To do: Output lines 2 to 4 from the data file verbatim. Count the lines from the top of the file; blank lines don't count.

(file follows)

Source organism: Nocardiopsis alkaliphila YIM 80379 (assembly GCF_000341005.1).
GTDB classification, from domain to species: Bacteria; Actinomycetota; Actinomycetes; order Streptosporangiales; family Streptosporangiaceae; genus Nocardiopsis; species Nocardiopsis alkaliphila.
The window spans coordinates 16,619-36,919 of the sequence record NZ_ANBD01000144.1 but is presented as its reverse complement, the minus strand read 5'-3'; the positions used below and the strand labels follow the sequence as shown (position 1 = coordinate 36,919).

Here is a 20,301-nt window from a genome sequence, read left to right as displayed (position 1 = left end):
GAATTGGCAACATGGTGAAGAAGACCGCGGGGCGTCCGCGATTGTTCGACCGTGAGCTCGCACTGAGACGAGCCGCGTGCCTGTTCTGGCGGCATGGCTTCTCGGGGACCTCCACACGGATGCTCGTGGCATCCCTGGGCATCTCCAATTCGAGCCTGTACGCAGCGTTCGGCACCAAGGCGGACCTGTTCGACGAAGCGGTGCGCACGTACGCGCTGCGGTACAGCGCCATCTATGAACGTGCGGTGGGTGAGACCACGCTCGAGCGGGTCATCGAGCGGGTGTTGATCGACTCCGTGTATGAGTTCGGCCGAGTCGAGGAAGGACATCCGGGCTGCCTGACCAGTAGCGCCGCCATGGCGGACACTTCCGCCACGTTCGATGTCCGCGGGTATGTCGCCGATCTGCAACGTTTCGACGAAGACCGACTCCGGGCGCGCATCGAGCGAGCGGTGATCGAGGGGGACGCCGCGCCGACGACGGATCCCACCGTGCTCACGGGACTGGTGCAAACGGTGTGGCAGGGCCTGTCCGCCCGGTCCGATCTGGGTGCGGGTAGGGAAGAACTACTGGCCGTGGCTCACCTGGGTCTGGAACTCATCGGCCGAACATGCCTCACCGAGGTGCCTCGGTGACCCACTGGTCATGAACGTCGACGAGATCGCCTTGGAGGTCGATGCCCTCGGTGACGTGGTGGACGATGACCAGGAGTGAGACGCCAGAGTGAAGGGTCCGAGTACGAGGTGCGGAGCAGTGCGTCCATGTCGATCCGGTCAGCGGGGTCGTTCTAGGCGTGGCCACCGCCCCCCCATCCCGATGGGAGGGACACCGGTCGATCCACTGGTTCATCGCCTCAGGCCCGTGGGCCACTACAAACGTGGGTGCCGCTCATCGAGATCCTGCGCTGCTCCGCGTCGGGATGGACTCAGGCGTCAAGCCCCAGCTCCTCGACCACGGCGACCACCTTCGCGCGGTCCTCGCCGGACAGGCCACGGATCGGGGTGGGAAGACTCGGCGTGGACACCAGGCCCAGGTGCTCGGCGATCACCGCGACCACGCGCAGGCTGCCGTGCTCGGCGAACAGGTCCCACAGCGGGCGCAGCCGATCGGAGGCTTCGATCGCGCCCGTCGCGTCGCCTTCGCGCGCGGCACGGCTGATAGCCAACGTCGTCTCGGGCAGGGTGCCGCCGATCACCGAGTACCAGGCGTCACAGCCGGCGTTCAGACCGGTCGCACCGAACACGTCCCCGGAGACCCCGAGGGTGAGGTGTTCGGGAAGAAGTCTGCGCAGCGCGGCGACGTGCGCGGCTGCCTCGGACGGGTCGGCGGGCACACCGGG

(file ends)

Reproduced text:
GTDB classification, from domain to species: Bacteria; Actinomycetota; Actinomycetes; order Streptosporangiales; family Streptosporangiaceae; genus Nocardiopsis; species Nocardiopsis alkaliphila.
The window spans coordinates 16,619-36,919 of the sequence record NZ_ANBD01000144.1 but is presented as its reverse complement, the minus strand read 5'-3'; the positions used below and the strand labels follow the sequence as shown (position 1 = coordinate 36,919).

Here is a 20,301-nt window from a genome sequence, read left to right as displayed (position 1 = left end):